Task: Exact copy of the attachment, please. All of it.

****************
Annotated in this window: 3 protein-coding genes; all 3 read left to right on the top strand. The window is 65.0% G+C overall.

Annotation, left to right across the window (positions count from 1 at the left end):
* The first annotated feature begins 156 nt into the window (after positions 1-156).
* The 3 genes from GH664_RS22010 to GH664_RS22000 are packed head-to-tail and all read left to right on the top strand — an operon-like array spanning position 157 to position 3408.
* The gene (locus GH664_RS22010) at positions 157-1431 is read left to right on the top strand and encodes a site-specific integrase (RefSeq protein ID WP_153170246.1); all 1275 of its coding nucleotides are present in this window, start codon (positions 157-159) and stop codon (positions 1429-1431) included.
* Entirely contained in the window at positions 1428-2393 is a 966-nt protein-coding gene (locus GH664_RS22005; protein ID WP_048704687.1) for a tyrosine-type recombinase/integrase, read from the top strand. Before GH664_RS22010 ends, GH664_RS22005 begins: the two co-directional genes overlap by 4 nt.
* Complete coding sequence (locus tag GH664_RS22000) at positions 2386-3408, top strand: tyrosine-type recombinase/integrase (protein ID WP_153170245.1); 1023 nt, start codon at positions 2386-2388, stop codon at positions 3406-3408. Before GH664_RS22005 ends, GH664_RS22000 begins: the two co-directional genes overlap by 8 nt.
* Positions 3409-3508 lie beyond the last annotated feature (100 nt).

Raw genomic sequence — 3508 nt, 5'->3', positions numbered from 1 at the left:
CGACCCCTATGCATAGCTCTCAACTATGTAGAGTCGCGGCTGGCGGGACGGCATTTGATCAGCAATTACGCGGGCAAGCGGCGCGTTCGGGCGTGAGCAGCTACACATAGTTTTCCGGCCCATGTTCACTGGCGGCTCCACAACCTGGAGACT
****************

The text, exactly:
Annotated in this window: 3 protein-coding genes; all 3 read left to right on the top strand. The window is 65.0% G+C overall.

Annotation, left to right across the window (positions count from 1 at the left end):
* The first annotated feature begins 156 nt into the window (after positions 1-156).
* The 3 genes from GH664_RS22010 to GH664_RS22000 are packed head-to-tail and all read left to right on the top strand — an operon-like array spanning position 157 to position 3408.
* The gene (locus GH664_RS22010) at positions 157-1431 is read left to right on the top strand and encodes a site-specific integrase (RefSeq protein ID WP_153170246.1); all 1275 of its coding nucleotides are present in this window, start codon (positions 157-159) and stop codon (positions 1429-1431) included.
* Entirely contained in the window at positions 1428-2393 is a 966-nt protein-coding gene (locus GH664_RS22005; protein ID WP_048704687.1) for a tyrosine-type recombinase/integrase, read from the top strand. Before GH664_RS22010 ends, GH664_RS22005 begins: the two co-directional genes overlap by 4 nt.
* Complete coding sequence (locus tag GH664_RS22000) at positions 2386-3408, top strand: tyrosine-type recombinase/integrase (protein ID WP_153170245.1); 1023 nt, start codon at positions 2386-2388, stop codon at positions 3406-3408. Before GH664_RS22005 ends, GH664_RS22000 begins: the two co-directional genes overlap by 8 nt.
* Positions 3409-3508 lie beyond the last annotated feature (100 nt).

Raw genomic sequence — 3508 nt, 5'->3', positions numbered from 1 at the left:
CGACCCCTATGCATAGCTCTCAACTATGTAGAGTCGCGGCTGGCGGGACGGCATTTGATCAGCAATTACGCGGGCAAGCGGCGCGTTCGGGCGTGAGCAGCTACACATAGTTTTCCGGCCCATGTTCACTGGCGGCTCCACAACCTGGAGACT